Match Point

Match Point

4.5 18
Director: Woody Allen

Cast: Scarlett Johansson, Jonathan Rhys Meyers, Emily Mortimer


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A clandestine love affair sends one man's charmed life into a tailspin in this dark, disturbing drama written and directed by Woody Allen, his first film set and shot in Great Britain and one his few films sans any humor. Chris Wilton (Jonathan Rhys-Meyers) is an Irish tennis player with an impoverished background. Just accomplished enough to make his way onto the… See more details below


A clandestine love affair sends one man's charmed life into a tailspin in this dark, disturbing drama written and directed by Woody Allen, his first film set and shot in Great Britain and one his few films sans any humor. Chris Wilton (Jonathan Rhys-Meyers) is an Irish tennis player with an impoverished background. Just accomplished enough to make his way onto the professional circuit, but not skilled enough to be a consistent winner, he now works as an instructor at a London tennis club. The wealthy Tom Hewett (Matthew Goode), who is as impressed by Chris's charm and good looks as he is by his game, takes a tennis lesson from the young man. Chris's intelligence and wit also make a strong impression on Tom's pretty sister, Chloe (Emily Mortimer), who soon falls for him. It isn't long before Chris and Chloe are engaged to be married, a match that pleases both Tom and his father, Alec (Brian Cox), a successful businessman who believes Chris has a bright future in his firm. However, Chris also feels an overwhelming attraction to Nola Rice (Scarlett Johansson), a sexy blonde from the United States who is dating Tom. Though Nola initially puts up some resistance, Chris gently nudges her in the direction of an affair. Passion soon ignites between the two, and they have a one-time sexual encounter, even as Chris and Chloe plan their wedding. Nola resists, however, when Chris makes additional attempts to wheedle her into bed. Nola drops out of Chris's life shortly before his wedding, but a chance meeting a few months later resurrects the relationship as Chris and Chloe try to start a family. Match Point received its world premiere in an enthusiastically received presentation at the 2005 Cannes Film Festival.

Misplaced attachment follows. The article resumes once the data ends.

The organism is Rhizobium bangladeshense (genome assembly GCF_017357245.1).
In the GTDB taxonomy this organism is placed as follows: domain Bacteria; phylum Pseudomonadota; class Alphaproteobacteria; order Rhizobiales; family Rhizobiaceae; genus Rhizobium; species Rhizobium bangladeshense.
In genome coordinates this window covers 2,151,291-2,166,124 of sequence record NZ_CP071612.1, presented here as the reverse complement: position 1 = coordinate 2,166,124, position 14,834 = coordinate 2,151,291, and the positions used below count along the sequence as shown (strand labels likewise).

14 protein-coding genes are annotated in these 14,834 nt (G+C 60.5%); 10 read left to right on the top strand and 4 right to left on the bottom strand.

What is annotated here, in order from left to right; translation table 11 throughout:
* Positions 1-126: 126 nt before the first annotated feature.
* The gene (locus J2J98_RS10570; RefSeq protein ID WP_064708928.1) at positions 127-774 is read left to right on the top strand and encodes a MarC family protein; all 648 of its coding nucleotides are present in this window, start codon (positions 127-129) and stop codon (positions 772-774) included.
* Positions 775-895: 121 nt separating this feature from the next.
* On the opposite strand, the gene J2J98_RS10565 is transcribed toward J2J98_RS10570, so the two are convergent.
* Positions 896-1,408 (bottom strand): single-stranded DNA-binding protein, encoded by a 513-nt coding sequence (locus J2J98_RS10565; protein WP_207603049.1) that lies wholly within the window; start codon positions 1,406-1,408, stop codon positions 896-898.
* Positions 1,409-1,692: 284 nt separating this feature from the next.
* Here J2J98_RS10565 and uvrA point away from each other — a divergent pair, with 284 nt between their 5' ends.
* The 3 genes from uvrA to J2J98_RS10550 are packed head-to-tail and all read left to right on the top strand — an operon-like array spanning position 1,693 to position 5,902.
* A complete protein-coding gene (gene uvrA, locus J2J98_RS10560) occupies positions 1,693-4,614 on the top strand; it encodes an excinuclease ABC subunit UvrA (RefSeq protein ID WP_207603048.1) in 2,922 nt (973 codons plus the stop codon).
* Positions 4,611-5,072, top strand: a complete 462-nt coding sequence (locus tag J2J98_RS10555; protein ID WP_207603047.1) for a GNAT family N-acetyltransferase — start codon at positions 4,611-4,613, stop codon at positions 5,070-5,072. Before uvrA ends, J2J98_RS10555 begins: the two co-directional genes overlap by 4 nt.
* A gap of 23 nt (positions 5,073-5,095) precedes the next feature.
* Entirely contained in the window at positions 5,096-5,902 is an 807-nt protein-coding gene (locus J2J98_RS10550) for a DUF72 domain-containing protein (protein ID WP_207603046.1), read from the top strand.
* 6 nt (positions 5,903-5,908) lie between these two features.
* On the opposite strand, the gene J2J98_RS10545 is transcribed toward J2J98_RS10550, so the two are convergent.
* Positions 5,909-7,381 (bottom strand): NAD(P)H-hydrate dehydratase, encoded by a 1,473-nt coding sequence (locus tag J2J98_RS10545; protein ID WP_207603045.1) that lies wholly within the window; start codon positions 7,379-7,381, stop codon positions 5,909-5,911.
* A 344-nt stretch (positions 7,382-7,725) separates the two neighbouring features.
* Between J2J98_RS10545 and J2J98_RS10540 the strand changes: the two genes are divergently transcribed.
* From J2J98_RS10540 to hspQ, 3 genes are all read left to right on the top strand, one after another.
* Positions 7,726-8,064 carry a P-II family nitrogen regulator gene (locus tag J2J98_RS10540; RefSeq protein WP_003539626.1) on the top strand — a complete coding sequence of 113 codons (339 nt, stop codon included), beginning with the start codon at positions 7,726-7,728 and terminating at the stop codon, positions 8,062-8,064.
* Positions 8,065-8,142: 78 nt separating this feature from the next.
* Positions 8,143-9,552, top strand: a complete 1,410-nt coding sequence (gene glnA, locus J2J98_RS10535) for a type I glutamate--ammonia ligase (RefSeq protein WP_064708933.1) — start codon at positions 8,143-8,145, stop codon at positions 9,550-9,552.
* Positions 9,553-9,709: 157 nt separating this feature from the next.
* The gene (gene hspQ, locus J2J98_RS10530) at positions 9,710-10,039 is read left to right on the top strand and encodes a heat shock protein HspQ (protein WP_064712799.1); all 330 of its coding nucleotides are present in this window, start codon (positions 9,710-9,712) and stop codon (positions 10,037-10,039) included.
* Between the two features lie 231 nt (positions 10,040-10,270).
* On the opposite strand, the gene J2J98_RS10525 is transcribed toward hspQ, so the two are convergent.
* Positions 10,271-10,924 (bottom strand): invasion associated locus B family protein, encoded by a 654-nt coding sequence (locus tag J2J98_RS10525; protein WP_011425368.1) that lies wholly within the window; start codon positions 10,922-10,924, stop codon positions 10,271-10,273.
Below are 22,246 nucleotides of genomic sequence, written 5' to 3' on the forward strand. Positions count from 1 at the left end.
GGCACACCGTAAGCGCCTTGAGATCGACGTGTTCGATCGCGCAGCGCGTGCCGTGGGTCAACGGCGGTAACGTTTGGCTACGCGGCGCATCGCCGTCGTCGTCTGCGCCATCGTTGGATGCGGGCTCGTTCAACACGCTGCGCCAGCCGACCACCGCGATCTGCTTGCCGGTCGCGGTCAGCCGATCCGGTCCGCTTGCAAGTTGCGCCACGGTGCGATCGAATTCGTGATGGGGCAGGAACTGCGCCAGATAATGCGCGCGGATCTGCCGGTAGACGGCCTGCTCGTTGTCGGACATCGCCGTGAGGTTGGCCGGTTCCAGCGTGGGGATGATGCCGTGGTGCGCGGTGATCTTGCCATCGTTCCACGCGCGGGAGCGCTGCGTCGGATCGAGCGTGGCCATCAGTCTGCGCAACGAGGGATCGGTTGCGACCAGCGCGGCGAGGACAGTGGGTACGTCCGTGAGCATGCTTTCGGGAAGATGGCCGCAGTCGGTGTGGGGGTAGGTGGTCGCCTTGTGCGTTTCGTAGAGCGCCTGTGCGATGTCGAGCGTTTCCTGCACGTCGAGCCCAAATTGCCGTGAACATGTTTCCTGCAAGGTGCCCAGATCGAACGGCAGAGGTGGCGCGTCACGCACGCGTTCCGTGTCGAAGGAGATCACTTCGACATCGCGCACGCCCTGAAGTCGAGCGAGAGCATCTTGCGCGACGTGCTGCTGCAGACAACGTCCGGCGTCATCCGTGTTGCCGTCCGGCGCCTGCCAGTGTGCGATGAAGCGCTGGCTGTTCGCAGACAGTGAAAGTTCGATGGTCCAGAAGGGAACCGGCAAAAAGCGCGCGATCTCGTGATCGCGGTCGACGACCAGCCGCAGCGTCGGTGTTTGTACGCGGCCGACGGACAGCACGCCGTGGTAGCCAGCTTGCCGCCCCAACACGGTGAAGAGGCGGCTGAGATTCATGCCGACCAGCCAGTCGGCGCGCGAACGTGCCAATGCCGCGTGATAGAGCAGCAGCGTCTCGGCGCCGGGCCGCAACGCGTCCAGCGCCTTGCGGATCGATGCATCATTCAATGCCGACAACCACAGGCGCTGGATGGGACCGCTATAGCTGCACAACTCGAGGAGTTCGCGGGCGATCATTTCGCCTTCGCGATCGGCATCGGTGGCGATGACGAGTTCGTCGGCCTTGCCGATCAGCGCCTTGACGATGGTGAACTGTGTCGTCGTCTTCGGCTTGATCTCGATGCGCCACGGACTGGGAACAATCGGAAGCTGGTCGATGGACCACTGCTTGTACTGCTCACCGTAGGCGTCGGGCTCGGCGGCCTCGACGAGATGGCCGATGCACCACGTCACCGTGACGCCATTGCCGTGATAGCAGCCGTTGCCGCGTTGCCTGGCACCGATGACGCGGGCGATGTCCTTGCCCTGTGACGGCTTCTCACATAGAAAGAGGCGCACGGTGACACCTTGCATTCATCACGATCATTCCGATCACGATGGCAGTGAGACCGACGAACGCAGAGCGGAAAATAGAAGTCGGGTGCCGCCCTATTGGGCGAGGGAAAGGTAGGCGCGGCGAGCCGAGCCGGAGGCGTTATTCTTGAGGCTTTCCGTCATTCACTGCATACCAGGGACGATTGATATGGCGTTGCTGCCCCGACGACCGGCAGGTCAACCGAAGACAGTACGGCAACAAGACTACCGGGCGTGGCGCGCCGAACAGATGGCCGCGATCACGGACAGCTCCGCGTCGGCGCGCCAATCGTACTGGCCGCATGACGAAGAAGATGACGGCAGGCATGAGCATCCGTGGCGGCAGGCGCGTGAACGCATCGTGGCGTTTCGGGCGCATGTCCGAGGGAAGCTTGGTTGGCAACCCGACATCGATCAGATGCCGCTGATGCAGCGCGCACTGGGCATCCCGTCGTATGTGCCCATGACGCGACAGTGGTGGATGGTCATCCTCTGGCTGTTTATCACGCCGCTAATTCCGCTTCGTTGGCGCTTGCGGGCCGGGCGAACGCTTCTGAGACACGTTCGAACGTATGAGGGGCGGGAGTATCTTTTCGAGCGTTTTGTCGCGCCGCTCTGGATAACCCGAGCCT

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Editorial Reviews

Barnes & Noble - Ed Hulse
Woody Allen shifts operations to London for this low-key but effective drama, which reworks elements of his earlier Crimes and Misdemeanors and throws in a little Crime and Punishment for good measure. As is often the case, Allen sets his story in an upper-class milieu; his characters -- educated, attractive, and articulate to a fault -- interact in museums, opera houses, and country estates. Chris (Jonathan Rhys Meyers), a socially ambitious tennis pro, becomes friendly with wealthy Tom (Matthew Goode) and his sister Chloe (Emily Mortimer), whom he eventually marries. Comfortably ensconced in a cushy job provided by his father-in-law (Brian Cox), Chris seems to have everything he’s ever wanted -- but he risks throwing it all away by having an affair with Tom’s girlfriend, Nola (Scarlett Johansson), a young American actress looking for work in London. Complications quickly ensue, and before long Chris finds himself in territory that will be recognizable to anyone familiar with the conventions of Hollywood film noir. Allen, who also wrote the screenplay, weaves an intricate web. Rhys Meyers impresses with his portrayal of a tightly wound schemer, and Johansson shows more of the promise we glimpsed in her breakthrough role in Lost in Translation. For much of the critical community, Match Point was a return to form after a slew of perfunctory Allen movies. One of the more intriguing films of 2005, it also signaled that changing locales was the best thing Allen could have done for his art.
All Movie Guide - Perry Seibert